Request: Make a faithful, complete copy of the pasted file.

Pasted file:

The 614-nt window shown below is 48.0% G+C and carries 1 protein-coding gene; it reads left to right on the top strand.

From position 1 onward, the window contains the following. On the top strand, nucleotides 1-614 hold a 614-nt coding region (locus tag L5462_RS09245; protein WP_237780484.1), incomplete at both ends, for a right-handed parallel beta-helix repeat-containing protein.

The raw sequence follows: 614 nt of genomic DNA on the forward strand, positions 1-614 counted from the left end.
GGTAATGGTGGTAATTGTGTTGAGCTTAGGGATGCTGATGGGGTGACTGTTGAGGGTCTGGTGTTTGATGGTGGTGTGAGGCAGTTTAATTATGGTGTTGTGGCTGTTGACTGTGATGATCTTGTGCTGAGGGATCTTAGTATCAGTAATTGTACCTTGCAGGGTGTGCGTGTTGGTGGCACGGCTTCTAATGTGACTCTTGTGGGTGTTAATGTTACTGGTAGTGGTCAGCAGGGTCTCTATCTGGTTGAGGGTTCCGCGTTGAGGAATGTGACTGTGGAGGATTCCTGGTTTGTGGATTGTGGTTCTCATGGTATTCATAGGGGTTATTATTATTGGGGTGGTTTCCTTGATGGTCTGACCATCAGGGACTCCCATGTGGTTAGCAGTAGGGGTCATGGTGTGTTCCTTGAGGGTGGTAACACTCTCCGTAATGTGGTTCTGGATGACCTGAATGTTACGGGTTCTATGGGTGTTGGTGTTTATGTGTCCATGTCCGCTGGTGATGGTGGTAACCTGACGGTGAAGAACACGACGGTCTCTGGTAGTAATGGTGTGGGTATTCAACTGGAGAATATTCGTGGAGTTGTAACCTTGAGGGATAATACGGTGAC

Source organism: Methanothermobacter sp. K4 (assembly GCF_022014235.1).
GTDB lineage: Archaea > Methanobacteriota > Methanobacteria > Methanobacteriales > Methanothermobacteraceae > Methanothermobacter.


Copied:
The 614-nt window shown below is 48.0% G+C and carries 1 protein-coding gene; it reads left to right on the top strand.

From position 1 onward, the window contains the following. On the top strand, nucleotides 1-614 hold a 614-nt coding region (locus tag L5462_RS09245; protein WP_237780484.1), incomplete at both ends, for a right-handed parallel beta-helix repeat-containing protein.

The raw sequence follows: 614 nt of genomic DNA on the forward strand, positions 1-614 counted from the left end.
GGTAATGGTGGTAATTGTGTTGAGCTTAGGGATGCTGATGGGGTGACTGTTGAGGGTCTGGTGTTTGATGGTGGTGTGAGGCAGTTTAATTATGGTGTTGTGGCTGTTGACTGTGATGATCTTGTGCTGAGGGATCTTAGTATCAGTAATTGTACCTTGCAGGGTGTGCGTGTTGGTGGCACGGCTTCTAATGTGACTCTTGTGGGTGTTAATGTTACTGGTAGTGGTCAGCAGGGTCTCTATCTGGTTGAGGGTTCCGCGTTGAGGAATGTGACTGTGGAGGATTCCTGGTTTGTGGATTGTGGTTCTCATGGTATTCATAGGGGTTATTATTATTGGGGTGGTTTCCTTGATGGTCTGACCATCAGGGACTCCCATGTGGTTAGCAGTAGGGGTCATGGTGTGTTCCTTGAGGGTGGTAACACTCTCCGTAATGTGGTTCTGGATGACCTGAATGTTACGGGTTCTATGGGTGTTGGTGTTTATGTGTCCATGTCCGCTGGTGATGGTGGTAACCTGACGGTGAAGAACACGACGGTCTCTGGTAGTAATGGTGTGGGTATTCAACTGGAGAATATTCGTGGAGTTGTAACCTTGAGGGATAATACGGTGAC

Source organism: Methanothermobacter sp. K4 (assembly GCF_022014235.1).
GTDB lineage: Archaea > Methanobacteriota > Methanobacteria > Methanobacteriales > Methanothermobacteraceae > Methanothermobacter.